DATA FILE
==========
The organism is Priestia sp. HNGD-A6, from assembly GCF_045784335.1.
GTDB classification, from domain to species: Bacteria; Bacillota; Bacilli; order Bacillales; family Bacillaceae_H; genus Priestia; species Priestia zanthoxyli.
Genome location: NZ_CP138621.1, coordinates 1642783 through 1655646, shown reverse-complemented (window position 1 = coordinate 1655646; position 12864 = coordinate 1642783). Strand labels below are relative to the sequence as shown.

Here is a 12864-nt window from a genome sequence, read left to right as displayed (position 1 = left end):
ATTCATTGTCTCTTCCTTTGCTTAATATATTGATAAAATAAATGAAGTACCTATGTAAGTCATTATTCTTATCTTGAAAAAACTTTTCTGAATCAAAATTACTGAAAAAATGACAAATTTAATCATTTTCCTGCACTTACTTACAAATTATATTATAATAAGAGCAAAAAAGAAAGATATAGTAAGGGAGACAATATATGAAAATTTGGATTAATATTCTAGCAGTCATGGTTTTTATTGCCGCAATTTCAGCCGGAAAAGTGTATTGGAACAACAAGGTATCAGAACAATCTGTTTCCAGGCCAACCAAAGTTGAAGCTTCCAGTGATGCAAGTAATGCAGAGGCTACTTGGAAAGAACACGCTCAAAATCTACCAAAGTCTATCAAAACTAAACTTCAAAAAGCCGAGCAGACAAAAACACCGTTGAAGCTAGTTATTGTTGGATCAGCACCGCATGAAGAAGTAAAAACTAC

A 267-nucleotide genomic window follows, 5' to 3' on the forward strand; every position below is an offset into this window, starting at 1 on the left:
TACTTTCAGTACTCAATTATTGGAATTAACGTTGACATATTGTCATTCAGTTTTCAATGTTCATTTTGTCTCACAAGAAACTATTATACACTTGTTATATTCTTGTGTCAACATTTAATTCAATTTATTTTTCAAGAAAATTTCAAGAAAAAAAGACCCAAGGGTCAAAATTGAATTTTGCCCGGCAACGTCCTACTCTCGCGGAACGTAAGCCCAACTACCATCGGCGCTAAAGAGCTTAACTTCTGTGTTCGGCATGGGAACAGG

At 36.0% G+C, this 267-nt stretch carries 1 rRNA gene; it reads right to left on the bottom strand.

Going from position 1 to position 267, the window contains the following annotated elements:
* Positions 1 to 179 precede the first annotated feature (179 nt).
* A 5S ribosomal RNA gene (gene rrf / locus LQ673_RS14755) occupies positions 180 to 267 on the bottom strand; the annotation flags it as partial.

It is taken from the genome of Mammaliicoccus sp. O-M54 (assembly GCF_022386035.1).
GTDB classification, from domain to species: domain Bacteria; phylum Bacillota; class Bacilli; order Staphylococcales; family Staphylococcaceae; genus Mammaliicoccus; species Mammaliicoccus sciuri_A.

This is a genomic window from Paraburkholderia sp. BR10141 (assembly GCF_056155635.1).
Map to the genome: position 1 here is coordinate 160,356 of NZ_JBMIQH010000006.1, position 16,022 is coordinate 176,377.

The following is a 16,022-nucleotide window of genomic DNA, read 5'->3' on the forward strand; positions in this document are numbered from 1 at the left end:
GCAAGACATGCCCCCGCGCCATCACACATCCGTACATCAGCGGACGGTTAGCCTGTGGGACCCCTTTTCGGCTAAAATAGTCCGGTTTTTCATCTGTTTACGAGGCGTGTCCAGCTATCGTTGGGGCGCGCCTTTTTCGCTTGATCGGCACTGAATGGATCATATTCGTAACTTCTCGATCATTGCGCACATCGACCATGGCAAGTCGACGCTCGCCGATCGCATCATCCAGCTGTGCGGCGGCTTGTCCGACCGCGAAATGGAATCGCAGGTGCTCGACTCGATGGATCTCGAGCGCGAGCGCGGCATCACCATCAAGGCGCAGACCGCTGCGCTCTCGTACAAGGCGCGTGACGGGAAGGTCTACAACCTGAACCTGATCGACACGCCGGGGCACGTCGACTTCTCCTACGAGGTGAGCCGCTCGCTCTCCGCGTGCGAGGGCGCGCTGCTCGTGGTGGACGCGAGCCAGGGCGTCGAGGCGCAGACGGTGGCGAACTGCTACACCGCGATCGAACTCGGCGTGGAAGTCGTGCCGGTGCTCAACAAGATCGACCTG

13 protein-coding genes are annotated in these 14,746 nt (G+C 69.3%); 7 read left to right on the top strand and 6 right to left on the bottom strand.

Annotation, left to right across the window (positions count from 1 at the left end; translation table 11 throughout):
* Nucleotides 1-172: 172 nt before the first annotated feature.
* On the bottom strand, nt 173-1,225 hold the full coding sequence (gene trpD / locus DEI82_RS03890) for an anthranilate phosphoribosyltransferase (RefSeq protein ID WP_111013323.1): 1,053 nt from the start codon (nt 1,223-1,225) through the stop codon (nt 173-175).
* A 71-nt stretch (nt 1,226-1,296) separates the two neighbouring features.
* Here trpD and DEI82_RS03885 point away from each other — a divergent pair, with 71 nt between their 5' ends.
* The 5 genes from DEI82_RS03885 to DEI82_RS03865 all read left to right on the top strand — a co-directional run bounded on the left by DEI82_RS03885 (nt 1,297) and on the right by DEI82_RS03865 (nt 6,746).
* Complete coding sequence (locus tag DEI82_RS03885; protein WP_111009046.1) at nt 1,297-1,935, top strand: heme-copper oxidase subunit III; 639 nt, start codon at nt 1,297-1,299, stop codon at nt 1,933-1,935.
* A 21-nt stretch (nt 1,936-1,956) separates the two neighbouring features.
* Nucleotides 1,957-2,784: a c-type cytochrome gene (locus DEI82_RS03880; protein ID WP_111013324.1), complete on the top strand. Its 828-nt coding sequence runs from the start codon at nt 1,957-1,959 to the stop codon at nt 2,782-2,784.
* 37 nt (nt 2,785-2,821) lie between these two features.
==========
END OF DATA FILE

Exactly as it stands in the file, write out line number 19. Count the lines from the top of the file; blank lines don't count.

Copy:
Annotation, left to right across the window (positions count from 1 at the left end; translation table 11 throughout):